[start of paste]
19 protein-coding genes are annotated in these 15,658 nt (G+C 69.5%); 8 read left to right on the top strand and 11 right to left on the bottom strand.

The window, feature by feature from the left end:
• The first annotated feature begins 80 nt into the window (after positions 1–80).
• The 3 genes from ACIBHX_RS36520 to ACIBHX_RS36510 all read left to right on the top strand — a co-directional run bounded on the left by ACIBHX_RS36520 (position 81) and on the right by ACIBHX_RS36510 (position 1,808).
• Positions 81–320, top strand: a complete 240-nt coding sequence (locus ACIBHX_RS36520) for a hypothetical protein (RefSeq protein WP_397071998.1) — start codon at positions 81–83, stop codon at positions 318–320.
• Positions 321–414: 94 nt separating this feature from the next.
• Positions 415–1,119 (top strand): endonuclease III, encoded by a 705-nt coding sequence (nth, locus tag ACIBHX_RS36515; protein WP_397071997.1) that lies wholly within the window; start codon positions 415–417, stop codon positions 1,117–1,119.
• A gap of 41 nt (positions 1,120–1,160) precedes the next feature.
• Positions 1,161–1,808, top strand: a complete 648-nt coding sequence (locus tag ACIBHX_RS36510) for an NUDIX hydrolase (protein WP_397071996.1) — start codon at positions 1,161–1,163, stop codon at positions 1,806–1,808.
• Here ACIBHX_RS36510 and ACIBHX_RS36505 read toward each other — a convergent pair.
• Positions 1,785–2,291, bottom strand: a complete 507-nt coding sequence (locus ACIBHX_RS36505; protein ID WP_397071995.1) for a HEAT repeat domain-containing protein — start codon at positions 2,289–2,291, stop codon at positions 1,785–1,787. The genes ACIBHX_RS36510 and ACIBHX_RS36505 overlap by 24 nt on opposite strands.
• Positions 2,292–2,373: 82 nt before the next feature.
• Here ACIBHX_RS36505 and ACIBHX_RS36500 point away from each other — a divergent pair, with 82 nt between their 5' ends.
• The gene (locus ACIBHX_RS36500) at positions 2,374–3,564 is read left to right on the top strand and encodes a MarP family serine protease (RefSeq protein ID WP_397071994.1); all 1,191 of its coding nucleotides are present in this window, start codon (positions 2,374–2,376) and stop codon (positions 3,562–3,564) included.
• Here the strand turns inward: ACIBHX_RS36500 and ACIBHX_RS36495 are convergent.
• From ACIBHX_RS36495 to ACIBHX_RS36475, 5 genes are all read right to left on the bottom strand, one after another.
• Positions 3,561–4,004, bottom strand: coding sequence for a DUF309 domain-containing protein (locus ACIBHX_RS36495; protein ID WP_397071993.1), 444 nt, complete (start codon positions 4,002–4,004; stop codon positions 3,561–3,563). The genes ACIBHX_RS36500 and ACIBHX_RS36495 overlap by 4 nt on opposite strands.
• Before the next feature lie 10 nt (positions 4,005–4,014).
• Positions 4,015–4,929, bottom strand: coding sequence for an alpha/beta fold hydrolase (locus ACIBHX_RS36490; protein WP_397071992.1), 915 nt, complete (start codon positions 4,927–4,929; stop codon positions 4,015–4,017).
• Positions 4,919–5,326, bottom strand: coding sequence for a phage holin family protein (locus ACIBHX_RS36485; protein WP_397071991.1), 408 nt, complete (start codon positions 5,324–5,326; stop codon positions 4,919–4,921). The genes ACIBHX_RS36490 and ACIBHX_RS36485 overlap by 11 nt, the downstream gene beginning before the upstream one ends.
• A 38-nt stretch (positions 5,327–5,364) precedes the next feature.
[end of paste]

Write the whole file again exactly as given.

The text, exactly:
19 protein-coding genes are annotated in these 15,658 nt (G+C 69.5%); 8 read left to right on the top strand and 11 right to left on the bottom strand.

The window, feature by feature from the left end:
• The first annotated feature begins 80 nt into the window (after positions 1–80).
• The 3 genes from ACIBHX_RS36520 to ACIBHX_RS36510 all read left to right on the top strand — a co-directional run bounded on the left by ACIBHX_RS36520 (position 81) and on the right by ACIBHX_RS36510 (position 1,808).
• Positions 81–320, top strand: a complete 240-nt coding sequence (locus ACIBHX_RS36520) for a hypothetical protein (RefSeq protein WP_397071998.1) — start codon at positions 81–83, stop codon at positions 318–320.
• Positions 321–414: 94 nt separating this feature from the next.
• Positions 415–1,119 (top strand): endonuclease III, encoded by a 705-nt coding sequence (nth, locus tag ACIBHX_RS36515; protein WP_397071997.1) that lies wholly within the window; start codon positions 415–417, stop codon positions 1,117–1,119.
• A gap of 41 nt (positions 1,120–1,160) precedes the next feature.
• Positions 1,161–1,808, top strand: a complete 648-nt coding sequence (locus tag ACIBHX_RS36510) for an NUDIX hydrolase (protein WP_397071996.1) — start codon at positions 1,161–1,163, stop codon at positions 1,806–1,808.
• Here ACIBHX_RS36510 and ACIBHX_RS36505 read toward each other — a convergent pair.
• Positions 1,785–2,291, bottom strand: a complete 507-nt coding sequence (locus ACIBHX_RS36505; protein ID WP_397071995.1) for a HEAT repeat domain-containing protein — start codon at positions 2,289–2,291, stop codon at positions 1,785–1,787. The genes ACIBHX_RS36510 and ACIBHX_RS36505 overlap by 24 nt on opposite strands.
• Positions 2,292–2,373: 82 nt before the next feature.
• Here ACIBHX_RS36505 and ACIBHX_RS36500 point away from each other — a divergent pair, with 82 nt between their 5' ends.
• The gene (locus ACIBHX_RS36500) at positions 2,374–3,564 is read left to right on the top strand and encodes a MarP family serine protease (RefSeq protein ID WP_397071994.1); all 1,191 of its coding nucleotides are present in this window, start codon (positions 2,374–2,376) and stop codon (positions 3,562–3,564) included.
• Here the strand turns inward: ACIBHX_RS36500 and ACIBHX_RS36495 are convergent.
• From ACIBHX_RS36495 to ACIBHX_RS36475, 5 genes are all read right to left on the bottom strand, one after another.
• Positions 3,561–4,004, bottom strand: coding sequence for a DUF309 domain-containing protein (locus ACIBHX_RS36495; protein ID WP_397071993.1), 444 nt, complete (start codon positions 4,002–4,004; stop codon positions 3,561–3,563). The genes ACIBHX_RS36500 and ACIBHX_RS36495 overlap by 4 nt on opposite strands.
• Before the next feature lie 10 nt (positions 4,005–4,014).
• Positions 4,015–4,929, bottom strand: coding sequence for an alpha/beta fold hydrolase (locus ACIBHX_RS36490; protein WP_397071992.1), 915 nt, complete (start codon positions 4,927–4,929; stop codon positions 4,015–4,017).
• Positions 4,919–5,326, bottom strand: coding sequence for a phage holin family protein (locus ACIBHX_RS36485; protein WP_397071991.1), 408 nt, complete (start codon positions 5,324–5,326; stop codon positions 4,919–4,921). The genes ACIBHX_RS36490 and ACIBHX_RS36485 overlap by 11 nt, the downstream gene beginning before the upstream one ends.
• A 38-nt stretch (positions 5,327–5,364) precedes the next feature.